Segment 1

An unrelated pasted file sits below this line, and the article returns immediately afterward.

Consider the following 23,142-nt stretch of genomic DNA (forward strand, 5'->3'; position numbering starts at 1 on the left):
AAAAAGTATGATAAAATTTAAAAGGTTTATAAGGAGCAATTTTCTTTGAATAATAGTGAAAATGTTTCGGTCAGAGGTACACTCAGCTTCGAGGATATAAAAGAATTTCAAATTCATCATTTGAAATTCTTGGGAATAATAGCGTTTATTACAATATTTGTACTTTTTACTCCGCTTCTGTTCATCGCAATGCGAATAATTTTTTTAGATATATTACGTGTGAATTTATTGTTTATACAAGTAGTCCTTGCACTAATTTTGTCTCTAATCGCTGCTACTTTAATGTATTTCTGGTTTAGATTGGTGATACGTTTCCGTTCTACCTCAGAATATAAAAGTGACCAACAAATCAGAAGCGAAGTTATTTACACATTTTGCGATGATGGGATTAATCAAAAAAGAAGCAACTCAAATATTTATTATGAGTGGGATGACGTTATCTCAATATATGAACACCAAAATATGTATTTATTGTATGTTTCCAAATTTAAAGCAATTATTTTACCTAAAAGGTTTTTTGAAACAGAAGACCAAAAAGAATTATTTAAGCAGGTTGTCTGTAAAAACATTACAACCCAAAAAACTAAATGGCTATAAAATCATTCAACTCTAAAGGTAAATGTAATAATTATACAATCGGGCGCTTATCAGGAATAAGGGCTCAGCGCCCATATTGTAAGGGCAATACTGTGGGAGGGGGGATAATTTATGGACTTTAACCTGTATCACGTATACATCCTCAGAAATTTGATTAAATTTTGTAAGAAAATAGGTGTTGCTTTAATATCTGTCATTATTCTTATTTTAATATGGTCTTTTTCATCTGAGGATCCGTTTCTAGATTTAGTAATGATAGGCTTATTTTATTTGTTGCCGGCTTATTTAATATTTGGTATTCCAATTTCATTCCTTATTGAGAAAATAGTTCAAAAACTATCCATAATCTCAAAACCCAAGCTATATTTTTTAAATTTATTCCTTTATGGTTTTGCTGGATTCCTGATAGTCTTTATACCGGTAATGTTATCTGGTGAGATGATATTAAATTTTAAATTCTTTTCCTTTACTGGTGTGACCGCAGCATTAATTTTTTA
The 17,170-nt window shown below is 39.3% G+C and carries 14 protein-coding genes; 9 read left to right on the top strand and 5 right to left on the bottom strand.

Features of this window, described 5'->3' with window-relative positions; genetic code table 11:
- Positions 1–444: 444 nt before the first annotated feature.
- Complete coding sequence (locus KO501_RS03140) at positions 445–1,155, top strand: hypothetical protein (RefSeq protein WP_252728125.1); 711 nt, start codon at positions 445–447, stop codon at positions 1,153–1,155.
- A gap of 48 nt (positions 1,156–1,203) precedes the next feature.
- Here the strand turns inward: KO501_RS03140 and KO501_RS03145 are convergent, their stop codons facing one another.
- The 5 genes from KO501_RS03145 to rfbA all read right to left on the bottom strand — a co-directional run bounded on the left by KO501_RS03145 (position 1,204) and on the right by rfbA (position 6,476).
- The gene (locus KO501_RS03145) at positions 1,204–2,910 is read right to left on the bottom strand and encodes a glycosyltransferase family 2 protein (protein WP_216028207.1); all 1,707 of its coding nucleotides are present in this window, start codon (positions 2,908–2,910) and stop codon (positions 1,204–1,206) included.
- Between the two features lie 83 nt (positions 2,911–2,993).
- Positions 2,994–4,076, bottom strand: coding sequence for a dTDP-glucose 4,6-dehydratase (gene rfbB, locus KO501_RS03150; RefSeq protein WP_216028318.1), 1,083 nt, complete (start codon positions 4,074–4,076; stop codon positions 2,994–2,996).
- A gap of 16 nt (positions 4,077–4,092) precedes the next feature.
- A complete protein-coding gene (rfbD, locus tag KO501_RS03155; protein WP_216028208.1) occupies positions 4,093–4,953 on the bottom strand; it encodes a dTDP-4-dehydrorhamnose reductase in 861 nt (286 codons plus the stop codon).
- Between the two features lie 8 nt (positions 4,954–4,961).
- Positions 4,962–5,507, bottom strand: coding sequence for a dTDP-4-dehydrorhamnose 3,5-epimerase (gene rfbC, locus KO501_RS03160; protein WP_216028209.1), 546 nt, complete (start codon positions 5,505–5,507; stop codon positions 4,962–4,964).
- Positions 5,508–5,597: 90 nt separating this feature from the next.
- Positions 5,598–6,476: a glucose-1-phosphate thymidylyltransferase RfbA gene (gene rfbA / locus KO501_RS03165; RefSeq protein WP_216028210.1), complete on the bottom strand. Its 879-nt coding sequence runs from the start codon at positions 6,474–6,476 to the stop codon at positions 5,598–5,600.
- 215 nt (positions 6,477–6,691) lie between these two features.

Boggs was in Washington D.C. on December 7th, 1941. There was a peace mission between the United States and Japanese at the time. She had a feeling that the Japanese had something up their sleeve. She was friendly with the Japanese ambassador and his wife. She also had a lot of Japanese friends in Louisiana. Boggs cannot explain it but she had a feeling that the peace negotiations were not on the level. On December 7th, Boggs had all of her kids wrapped up and bundled to battle the cold Washington D.C. winter. Boggs received a call from Paul Wooten who was the Times Picayune correspondent there. He told Boggs to turn on the radio because the Japanese had bombed Pearl Harbor. She turned the radio on in her car and decided to drive down Embassy Row in Washington. She drove past the Japanese embassy and could tell that they were burning papers. Finally they got down to near the Capitol building. She would always go there and pick up her husband Hale [Annotator’s Note: American Democratic politician and member of the U.S. House of Representatives] One of Boggs' favorite things to do was to drive at night and see the Capitol Dome lit up. She got there just in time to see the lights go off. There was some doubt in her mind that they had attacked Pearl Harbor; however when she saw the Capitol Dome blacked out she knew it was for real. Hale Boggs was very amazed at the situation. He believed that Lindy was acting very cautious. It was a very sad day for Hale Boggs. In Congress there was a strict social schedule in terms of calling the Supreme Court, or calling the Cabinet or the House. However after Pearl Harbor, all of the protocol went out the window. Life in the nation’s capitol was very strict during the war. There was tremendous toning down of all social activities. The sessions in Congress were long and hard and went late into the night. Boggs notes how bad the rationing of shoes was. A lot of the news that she was privy to was classified.


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